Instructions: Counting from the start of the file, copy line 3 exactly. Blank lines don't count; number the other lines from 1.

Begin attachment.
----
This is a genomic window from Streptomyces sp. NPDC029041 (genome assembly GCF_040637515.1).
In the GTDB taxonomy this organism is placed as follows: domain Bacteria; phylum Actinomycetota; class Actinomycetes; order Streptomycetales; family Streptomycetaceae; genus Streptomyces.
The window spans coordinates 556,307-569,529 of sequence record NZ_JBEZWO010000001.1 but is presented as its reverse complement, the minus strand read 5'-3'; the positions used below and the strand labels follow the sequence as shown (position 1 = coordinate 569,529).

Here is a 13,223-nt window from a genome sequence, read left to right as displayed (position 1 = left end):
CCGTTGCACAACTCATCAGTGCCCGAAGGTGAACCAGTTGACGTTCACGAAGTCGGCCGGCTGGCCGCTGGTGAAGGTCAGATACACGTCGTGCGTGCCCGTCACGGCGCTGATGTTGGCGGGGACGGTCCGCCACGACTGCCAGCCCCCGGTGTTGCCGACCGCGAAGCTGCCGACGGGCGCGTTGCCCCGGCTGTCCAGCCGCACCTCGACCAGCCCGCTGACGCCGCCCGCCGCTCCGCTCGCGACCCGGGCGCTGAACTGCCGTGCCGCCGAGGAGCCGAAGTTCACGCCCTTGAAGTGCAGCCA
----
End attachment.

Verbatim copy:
The window spans coordinates 556,307-569,529 of sequence record NZ_JBEZWO010000001.1 but is presented as its reverse complement, the minus strand read 5'-3'; the positions used below and the strand labels follow the sequence as shown (position 1 = coordinate 569,529).